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Are You Using The Right Hand Sanitizer?

News came out in May of this year when a worker suffered first and second-degree burns to her hands after touching a metal surface right after using a hand sanitizer. This has caused concerns to the general public about the safety of hand sanitizers.

Handwashing with soap and water is very important in combatting Covid-19. Hands should be washed for at least 20 seconds with soap and water before eating and after using the restroom.

A lot of times, there are no available sinks especially in public places, hence, the use of hand rub, also called hand sanitizer, cannot be avoided and has become essential and part of the new normal.   

What type of hand sanitizer should you use?

CDC (Centers for Disease Control and Prevention) recommends using ABHR (alcohol-based hand rub) with 60-95% alcohol. Unless hands are visibly soiled, an alcohol-based hand rub is preferred over soap and water in most clinical situations due to evidence of better compliance compared to soap and water.

Hand rubs are generally less irritating to hands and are effective in the absence of a sink.

WHO (World Health Organization) recommends alcohol-based hand rubs based on the following factors: 

  1. Evidence-based, intrinsic advantages of fast-acting and broad-spectrum microbicidal activity with minimal risk of generating resistance to antimicrobial agents; 
  2. Suitability for use in resource-limited or remote areas with lack of accessibility to sinks or other facilities for hand hygiene (including clean water, towels, etc.); 
  3. Capacity to promote improved compliance with hand hygiene by making the process faster, more convenient, and immediately accessible at the point of patient care; 
  4. Economic benefit by reducing annual costs for hand hygiene, representing approximately 1% of extra-costs generated by healthcare-associated infection 
  5. Minimization of risks from adverse events because of increased safety associated with better acceptability and tolerance than other products.

(Source: WHO Guidelines on Hand Hygiene in Health Care 2009)

Last March, 2020 FDA has issued a policy allowing for the temporary compounding of certain alcohol-based hand sanitizer products using either ethanol or isopropyl as the main ingredients for those entities that are not yet FDA approved.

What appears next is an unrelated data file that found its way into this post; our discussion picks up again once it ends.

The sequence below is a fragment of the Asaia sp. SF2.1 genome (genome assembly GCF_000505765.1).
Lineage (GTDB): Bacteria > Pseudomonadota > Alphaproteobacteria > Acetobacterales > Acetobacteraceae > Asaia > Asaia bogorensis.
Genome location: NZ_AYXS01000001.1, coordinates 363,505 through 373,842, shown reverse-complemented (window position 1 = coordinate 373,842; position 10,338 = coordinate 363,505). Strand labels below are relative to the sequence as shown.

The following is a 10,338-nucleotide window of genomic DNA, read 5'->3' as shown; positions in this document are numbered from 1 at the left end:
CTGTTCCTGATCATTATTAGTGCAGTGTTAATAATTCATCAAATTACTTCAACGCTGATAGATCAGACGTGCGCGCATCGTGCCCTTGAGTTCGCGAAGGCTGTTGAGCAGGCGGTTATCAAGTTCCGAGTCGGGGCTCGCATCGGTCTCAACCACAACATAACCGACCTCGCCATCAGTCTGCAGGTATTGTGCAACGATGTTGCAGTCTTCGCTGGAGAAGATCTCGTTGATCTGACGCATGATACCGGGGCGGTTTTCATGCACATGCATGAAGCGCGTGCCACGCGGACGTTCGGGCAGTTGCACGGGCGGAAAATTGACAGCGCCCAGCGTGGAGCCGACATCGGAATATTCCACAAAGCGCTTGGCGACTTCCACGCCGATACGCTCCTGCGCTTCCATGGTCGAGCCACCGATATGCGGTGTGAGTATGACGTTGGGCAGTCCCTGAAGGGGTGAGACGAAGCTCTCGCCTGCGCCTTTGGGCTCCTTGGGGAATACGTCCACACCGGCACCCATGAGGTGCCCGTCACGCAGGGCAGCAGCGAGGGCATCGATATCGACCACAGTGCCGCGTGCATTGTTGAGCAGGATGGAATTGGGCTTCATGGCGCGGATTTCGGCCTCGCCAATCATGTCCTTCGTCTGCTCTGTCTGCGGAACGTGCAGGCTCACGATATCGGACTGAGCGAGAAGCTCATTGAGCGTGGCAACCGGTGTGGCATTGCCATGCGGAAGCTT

Secondly, the solution must have emollients (softening agent) to protect the health of the skin, reduce pathogens on the hands, and avoid inadvertent exposure to organisms not killed by alcohol (e.g., spores).

According to WHO, there are two kinds of allowed formulation. 

One is Ethanol based on which final concentrations must be 80%.

The other one is Isopropyl which should have final concentrations of 75%.

What is the Difference Between Ethanol and Isopropyl Alcohol?

Isopropyl is the most common household alcohol and it cannot be drunk.

Ethanol, also called ethyl or grain alcohol, is the main ingredient in making drinking alcohol like whiskey but the ethanol-based hand sanitizer is denatured and cannot be drunk.

Both isopropyl and ethanol are effective in fighting SarsCov2 and other germs by disrupting the lipids and proteins in viruses and bacteria. 

Why Not Use 100% Alcohol?

You cannot use 100% alcohol simply because any percentage above the ones recommended by WHO results in a higher concentration of alcohol which makes the alcohol evaporate more quickly. This does not allow enough time for the skin to absorb the sanitizer thus making it less effective in protecting the hands. 

Adding other ingredients and water, which is slower in evaporation, make the sanitizer more effective.

Is ABHR flammable?

The reason for the case of the worker that was reported in the news this year was due to the static electricity that resulted when the worker did not allow the liquid to dry well before touching the metal surface. The alcohol ignited an almost invisible flame on her hands.

Health authorities warn that you should allow some time for the alcohol to evaporate before touching conductors of electricity and flammable materials.

Safety Measures When Using ABHR:

ABHR is generally safe and essential in combating Covid-19 when safety measures are observed and in place.

  1. Alcohol, like any other chemicals, whether industrial or for household use, should be kept away from the source of heat or fire.
  2. Store the alcohol in a tightly closed container in a cool, dry, and well-ventilated area.
  3. Quantities of more than 5 gallons should be stored in a cabinet where there is an installed automatic fire sprinkler system nearby.
  4.  As with any other chemicals, it must be kept out of reach of children.